The Ishbitzer takes us one step forward. A disciple of the Ishbitzer Rebbe would be called upon not only to not create answers where they are not present, but rather, to hold on to the questions as an act of faith and true service.”

*Rabbi Mordechai Yosef Leiner of Ishbitza (1801-1854) was a Chasidic thinker and the founder of the Ishbitza-Radzyn dynasty. Born in Tomashov, he was orphaned of his father at the age of two. He was to become a close disciple of R’ Simcha Bunim of Peshischa where he joined Rabbi Menachem Mendel of Kotzk and Rabbi Yosef of Yartshev; both were also born in Tomashov. When Rabbi Menachem Mendel became Rebbe in Kotzk, Reb Mordechai Yosef became his disciple there; then in 1839 became himself a rebbe in Tomashov, moving subsequently to Ishbitza.
Rabbi Leiner is best known for his work Mei Hashiloach, a compilation of his teachings by his grandson, in which he expressed the doctrine that all events, including human actions, are absolutely under God’s control. Thus, if everything is determined by God, then even sin is done in accordance with God’s will. He presents defenses of various Biblical sins, such as Korach’s rebellion, Pinchas’s zealotry, and Judah’s incident with Tamar.
One of his most cited comments is as above, on Vayikra 21:1 None shall defile himself for any [dead] person among his kin. Rabbi Leiner read the verse as a warning against the defilement of the soul. The soul is defiled when it is infected with the bitterness and rage that comes with senseless suffering and tragedy. Those who — like the Kohanim — would serve God, are commanded to find the resources to resist the defilements of despair and darkness. Despair is the ultimate denial of God, and surrender to darkness is the ultimate blasphemy.
The publication of Mei Hashiloach was met with controversy and copies of the work were burned.
Rabbi Shlomo Carlebach is credited with the recent popularization of Rabbi Mordechai Yosef Leiner’s teachings. He apparently came across Rabbi Leiner’s work in an old Jewish book store. He is quoted as saying that after initially being perplexed as to the peculiar nature of the teachings he quickly realized that in it lay the “secret for turning Jews on to the deeper meanings of Judaism”.

Kedoshim: Love, reflected

You shall love your neighbor as yourself, I am the Lord. (Vayikra 19:18)

Each surveys the other
as though staring into water
at the image gazing back:
hard edges soften
dissolved by gentle ripples.

Waves unroll in circles
moving ever outwards
extending self to other
until God’s clear reflection
shimmers through the water.


The siddur of the Ba’al HaTanya instructs that it is good to preface prayer as follows: I take upon myself the positive commandment of “You shall love your neighbor as yourself. The mitzva of Ahavat Yisrael is the gateway through which one comes to stand before the Blessed One in prayer.”
In the book Itturei Torah by Aharon Yaakov Greenberg, he cites R’ M Cohen: The Holy One Blessed be He says, “Whenever you each love your neighbor, then truly, “I am the Lord”, as it were, I am asking, take Me also with you, into your circle.”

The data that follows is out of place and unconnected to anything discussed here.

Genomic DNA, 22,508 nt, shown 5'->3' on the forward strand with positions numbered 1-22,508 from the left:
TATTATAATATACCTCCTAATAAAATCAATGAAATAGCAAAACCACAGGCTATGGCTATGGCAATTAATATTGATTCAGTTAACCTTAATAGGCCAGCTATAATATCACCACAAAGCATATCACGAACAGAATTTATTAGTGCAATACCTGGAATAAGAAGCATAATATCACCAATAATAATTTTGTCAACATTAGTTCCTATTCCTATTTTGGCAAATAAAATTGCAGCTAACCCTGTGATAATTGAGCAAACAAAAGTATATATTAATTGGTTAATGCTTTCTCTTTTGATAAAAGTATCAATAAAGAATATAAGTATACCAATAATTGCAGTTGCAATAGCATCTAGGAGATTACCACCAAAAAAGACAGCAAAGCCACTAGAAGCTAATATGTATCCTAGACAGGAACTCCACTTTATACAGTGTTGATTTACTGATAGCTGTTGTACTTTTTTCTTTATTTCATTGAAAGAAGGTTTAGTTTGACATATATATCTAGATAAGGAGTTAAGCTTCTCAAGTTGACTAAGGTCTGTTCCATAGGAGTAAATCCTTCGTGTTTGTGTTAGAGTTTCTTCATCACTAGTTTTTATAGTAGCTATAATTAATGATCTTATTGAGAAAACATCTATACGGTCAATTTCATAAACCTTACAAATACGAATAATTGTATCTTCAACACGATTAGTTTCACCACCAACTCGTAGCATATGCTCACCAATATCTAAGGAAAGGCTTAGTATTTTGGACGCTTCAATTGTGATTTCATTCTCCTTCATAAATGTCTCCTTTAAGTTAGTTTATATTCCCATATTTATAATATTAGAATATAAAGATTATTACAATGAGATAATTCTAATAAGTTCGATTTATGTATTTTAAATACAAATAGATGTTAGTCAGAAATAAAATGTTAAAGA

In Rabbi Yakov Nagen’s book Lehitorer Leyom Chadash – Waking up to a New Day, in the chapter on Kedoshim entitled The Art of Love, (also found on his website at this link, http://yakovnagen.com/index.php/parshat-hashavoa/articles/vayikra1/733-kedushim, he asks, “Who is beloved?” and answers, “The one who loves his fellows.” Rabbi Nagen recounts a story told of Rabbi Chaim of Volozhyn who was once travelling with his students and they were forced to traverse a dangerous forest. They were suddenly surrounded by a band of robbers who announced that they intended to rob and then murder them. Rabbi Chaim requested a few moments to enable him and his disciples to prepare to die, and during that time, he looked into the face of the leader of the bandits. After some time the leader yelled, “Flee!” and Rav Chaim and his group did so. When his students asked him how the miracle occurred, he explained, “When the robbers told us they intended to murder us, I was filled with rage and hatred. But I did not wish to leave this world feeling hatred and rage, so in order to overcome my anger, I worked on myself to feel empathy for the robbers. Seemingly, no-one had ever looked at the leader in that way before and so he was unable to harm us.” Rabbi Nagen cites Proverbs 27:19, “As in water, face answers face, so the heart of man to man.” He quotes Rashi’s explanation (Yebamot 117: 71) that as waters reflect back one’s facial expression – a smile or a grimace – so one’s heart is perceived by another, and radiating love will bring love in return.
Finally, Rabbi Nagen asks why this verse mandating love for one’s neighbor, ends with the words, “I am the Lord.” He brings a commentary in the Zohar on Parashat Acharei Mot (59: 72) which says that when friends sit together in brotherhood, God says, “Hineh ma tov u’mah na’im, shevet achim gam yachad – How good and pleasant it is when brothers sit down [also] together.” (Psalms 133: 1). The word “gam – also” [which would seem superfluous], says the Zohar, means that they are including God with them… “And not only is the Holy One Blessed be He listening to their conversation, and it is pleasant for Him and He rejoices in them, but He brings peace down upon them and peace is found in the world in their merit, as it is written, “For the sake of my brothers and friends, I shall say, “Peace be within you.” (Psalms 122:8)”